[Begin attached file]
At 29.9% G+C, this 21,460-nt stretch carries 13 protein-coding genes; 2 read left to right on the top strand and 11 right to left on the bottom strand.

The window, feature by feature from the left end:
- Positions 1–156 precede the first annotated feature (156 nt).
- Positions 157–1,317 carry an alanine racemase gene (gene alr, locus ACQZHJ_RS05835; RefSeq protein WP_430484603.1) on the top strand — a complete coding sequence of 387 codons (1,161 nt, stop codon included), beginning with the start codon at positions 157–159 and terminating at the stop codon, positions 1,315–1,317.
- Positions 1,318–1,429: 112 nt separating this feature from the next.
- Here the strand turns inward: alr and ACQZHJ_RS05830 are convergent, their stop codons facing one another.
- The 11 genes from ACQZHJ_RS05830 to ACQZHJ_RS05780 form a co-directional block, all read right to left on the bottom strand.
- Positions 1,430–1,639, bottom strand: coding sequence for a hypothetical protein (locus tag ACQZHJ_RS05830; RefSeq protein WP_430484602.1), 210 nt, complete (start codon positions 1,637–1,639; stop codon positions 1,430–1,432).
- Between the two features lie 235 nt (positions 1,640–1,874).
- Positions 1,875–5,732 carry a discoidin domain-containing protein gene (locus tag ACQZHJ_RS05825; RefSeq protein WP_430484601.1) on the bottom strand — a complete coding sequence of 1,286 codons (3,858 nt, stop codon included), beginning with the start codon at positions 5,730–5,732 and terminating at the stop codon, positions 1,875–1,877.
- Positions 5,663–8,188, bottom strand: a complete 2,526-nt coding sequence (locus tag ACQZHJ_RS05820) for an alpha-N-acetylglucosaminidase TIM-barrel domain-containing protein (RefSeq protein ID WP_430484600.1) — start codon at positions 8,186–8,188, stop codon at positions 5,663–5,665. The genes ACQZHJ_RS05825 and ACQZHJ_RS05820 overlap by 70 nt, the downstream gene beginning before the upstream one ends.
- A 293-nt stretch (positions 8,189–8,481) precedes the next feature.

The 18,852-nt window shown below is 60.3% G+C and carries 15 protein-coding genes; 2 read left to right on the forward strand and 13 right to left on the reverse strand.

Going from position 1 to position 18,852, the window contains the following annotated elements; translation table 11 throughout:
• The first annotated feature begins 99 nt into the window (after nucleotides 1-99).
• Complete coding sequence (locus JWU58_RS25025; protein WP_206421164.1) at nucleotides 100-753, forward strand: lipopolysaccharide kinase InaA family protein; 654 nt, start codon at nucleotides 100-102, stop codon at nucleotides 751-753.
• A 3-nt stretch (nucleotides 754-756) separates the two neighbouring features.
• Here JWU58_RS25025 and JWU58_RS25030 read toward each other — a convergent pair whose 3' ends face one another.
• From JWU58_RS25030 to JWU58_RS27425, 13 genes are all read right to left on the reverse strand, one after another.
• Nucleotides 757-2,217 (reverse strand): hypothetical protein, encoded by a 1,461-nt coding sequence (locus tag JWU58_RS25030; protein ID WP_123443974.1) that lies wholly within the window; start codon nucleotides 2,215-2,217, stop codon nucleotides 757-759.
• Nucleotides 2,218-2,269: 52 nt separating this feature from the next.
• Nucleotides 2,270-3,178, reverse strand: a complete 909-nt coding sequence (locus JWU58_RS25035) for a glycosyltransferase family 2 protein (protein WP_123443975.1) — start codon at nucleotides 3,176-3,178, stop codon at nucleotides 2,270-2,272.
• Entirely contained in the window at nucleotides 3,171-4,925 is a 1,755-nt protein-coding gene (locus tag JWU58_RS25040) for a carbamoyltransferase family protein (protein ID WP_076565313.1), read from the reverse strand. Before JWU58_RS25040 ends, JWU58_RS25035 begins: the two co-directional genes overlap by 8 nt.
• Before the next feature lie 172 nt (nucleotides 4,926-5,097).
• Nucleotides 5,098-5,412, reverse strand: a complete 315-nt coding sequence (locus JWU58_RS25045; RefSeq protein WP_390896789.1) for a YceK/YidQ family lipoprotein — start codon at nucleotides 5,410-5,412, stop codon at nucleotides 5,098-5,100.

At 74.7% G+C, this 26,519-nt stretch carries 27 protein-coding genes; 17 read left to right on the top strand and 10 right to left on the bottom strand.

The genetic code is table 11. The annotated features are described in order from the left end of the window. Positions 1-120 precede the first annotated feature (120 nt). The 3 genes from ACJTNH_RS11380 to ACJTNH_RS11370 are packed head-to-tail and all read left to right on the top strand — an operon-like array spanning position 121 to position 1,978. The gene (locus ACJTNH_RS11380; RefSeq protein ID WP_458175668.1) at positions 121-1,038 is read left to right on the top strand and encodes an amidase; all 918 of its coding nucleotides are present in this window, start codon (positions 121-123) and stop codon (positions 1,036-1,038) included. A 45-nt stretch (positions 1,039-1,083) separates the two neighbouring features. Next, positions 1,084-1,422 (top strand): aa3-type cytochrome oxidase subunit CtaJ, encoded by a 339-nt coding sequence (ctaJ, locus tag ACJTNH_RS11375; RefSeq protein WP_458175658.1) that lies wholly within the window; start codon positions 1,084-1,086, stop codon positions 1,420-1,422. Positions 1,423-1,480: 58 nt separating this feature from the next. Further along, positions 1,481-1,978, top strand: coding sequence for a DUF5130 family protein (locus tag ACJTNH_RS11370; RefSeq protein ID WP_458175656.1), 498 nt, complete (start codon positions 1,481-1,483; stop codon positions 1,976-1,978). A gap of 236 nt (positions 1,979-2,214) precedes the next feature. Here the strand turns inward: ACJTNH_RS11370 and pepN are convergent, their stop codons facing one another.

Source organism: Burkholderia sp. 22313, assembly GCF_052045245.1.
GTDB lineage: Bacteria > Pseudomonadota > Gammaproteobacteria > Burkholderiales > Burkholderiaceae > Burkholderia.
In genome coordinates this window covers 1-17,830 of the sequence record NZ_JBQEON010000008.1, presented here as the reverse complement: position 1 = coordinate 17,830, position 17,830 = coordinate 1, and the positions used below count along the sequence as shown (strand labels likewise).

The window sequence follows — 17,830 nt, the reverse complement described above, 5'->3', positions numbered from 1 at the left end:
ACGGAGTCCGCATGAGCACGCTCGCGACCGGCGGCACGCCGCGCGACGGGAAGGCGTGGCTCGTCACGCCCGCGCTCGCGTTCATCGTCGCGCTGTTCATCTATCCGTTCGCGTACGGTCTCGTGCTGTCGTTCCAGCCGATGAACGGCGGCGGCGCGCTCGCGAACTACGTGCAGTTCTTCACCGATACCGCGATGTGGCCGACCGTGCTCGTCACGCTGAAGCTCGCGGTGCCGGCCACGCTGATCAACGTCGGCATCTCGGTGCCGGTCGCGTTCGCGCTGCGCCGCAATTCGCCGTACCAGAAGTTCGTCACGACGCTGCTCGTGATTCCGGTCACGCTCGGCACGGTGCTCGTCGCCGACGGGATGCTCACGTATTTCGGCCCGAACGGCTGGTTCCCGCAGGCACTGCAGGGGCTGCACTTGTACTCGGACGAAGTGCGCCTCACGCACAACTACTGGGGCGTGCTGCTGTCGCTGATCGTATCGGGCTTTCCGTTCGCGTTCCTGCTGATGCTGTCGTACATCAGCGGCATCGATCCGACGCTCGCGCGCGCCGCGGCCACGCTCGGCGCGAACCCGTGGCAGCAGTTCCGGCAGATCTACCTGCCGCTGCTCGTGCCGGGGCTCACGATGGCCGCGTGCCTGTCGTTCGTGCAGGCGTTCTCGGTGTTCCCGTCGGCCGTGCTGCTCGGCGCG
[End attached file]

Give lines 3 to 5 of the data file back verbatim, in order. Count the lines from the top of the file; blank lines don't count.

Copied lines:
- Positions 1–156 precede the first annotated feature (156 nt).
- Positions 157–1,317 carry an alanine racemase gene (gene alr, locus ACQZHJ_RS05835; RefSeq protein WP_430484603.1) on the top strand — a complete coding sequence of 387 codons (1,161 nt, stop codon included), beginning with the start codon at positions 157–159 and terminating at the stop codon, positions 1,315–1,317.
- Positions 1,318–1,429: 112 nt separating this feature from the next.